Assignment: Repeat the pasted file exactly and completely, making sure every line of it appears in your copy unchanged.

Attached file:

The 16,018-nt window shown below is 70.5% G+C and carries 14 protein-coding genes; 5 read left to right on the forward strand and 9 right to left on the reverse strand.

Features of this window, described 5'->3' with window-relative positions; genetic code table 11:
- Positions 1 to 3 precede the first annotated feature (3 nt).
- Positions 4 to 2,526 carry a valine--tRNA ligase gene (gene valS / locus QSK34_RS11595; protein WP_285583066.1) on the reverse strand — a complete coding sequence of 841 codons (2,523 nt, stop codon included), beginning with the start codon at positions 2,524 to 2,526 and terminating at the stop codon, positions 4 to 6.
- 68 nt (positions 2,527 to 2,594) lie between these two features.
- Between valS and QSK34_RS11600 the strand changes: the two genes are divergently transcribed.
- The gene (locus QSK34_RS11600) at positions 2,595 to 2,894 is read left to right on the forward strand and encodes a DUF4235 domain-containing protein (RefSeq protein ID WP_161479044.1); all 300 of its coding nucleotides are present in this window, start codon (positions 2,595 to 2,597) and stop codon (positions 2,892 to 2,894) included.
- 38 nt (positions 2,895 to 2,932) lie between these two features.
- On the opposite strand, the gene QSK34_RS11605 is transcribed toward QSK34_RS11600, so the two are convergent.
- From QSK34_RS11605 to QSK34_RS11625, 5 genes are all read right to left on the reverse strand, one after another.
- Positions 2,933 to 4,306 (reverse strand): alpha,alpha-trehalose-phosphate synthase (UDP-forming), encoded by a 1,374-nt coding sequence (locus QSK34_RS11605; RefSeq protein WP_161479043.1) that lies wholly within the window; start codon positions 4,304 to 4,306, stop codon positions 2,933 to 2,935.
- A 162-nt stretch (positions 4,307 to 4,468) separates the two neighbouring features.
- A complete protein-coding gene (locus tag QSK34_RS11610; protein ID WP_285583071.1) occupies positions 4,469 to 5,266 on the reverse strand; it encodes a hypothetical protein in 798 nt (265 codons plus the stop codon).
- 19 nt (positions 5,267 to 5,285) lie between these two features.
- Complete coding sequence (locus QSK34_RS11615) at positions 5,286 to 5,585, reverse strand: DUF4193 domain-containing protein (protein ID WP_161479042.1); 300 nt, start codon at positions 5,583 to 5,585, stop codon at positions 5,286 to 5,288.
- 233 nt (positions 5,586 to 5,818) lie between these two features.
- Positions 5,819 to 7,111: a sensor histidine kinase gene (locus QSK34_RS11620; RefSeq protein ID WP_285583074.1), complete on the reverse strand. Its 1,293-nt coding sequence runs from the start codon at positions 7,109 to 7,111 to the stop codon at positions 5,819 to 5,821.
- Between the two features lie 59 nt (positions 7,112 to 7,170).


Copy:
The 16,018-nt window shown below is 70.5% G+C and carries 14 protein-coding genes; 5 read left to right on the forward strand and 9 right to left on the reverse strand.

Features of this window, described 5'->3' with window-relative positions; genetic code table 11:
- Positions 1 to 3 precede the first annotated feature (3 nt).
- Positions 4 to 2,526 carry a valine--tRNA ligase gene (gene valS / locus QSK34_RS11595; protein WP_285583066.1) on the reverse strand — a complete coding sequence of 841 codons (2,523 nt, stop codon included), beginning with the start codon at positions 2,524 to 2,526 and terminating at the stop codon, positions 4 to 6.
- 68 nt (positions 2,527 to 2,594) lie between these two features.
- Between valS and QSK34_RS11600 the strand changes: the two genes are divergently transcribed.
- The gene (locus QSK34_RS11600) at positions 2,595 to 2,894 is read left to right on the forward strand and encodes a DUF4235 domain-containing protein (RefSeq protein ID WP_161479044.1); all 300 of its coding nucleotides are present in this window, start codon (positions 2,595 to 2,597) and stop codon (positions 2,892 to 2,894) included.
- 38 nt (positions 2,895 to 2,932) lie between these two features.
- On the opposite strand, the gene QSK34_RS11605 is transcribed toward QSK34_RS11600, so the two are convergent.
- From QSK34_RS11605 to QSK34_RS11625, 5 genes are all read right to left on the reverse strand, one after another.
- Positions 2,933 to 4,306 (reverse strand): alpha,alpha-trehalose-phosphate synthase (UDP-forming), encoded by a 1,374-nt coding sequence (locus QSK34_RS11605; RefSeq protein WP_161479043.1) that lies wholly within the window; start codon positions 4,304 to 4,306, stop codon positions 2,933 to 2,935.
- A 162-nt stretch (positions 4,307 to 4,468) separates the two neighbouring features.
- A complete protein-coding gene (locus tag QSK34_RS11610; protein ID WP_285583071.1) occupies positions 4,469 to 5,266 on the reverse strand; it encodes a hypothetical protein in 798 nt (265 codons plus the stop codon).
- 19 nt (positions 5,267 to 5,285) lie between these two features.
- Complete coding sequence (locus QSK34_RS11615) at positions 5,286 to 5,585, reverse strand: DUF4193 domain-containing protein (protein ID WP_161479042.1); 300 nt, start codon at positions 5,583 to 5,585, stop codon at positions 5,286 to 5,288.
- 233 nt (positions 5,586 to 5,818) lie between these two features.
- Positions 5,819 to 7,111: a sensor histidine kinase gene (locus QSK34_RS11620; RefSeq protein ID WP_285583074.1), complete on the reverse strand. Its 1,293-nt coding sequence runs from the start codon at positions 7,109 to 7,111 to the stop codon at positions 5,819 to 5,821.
- Between the two features lie 59 nt (positions 7,112 to 7,170).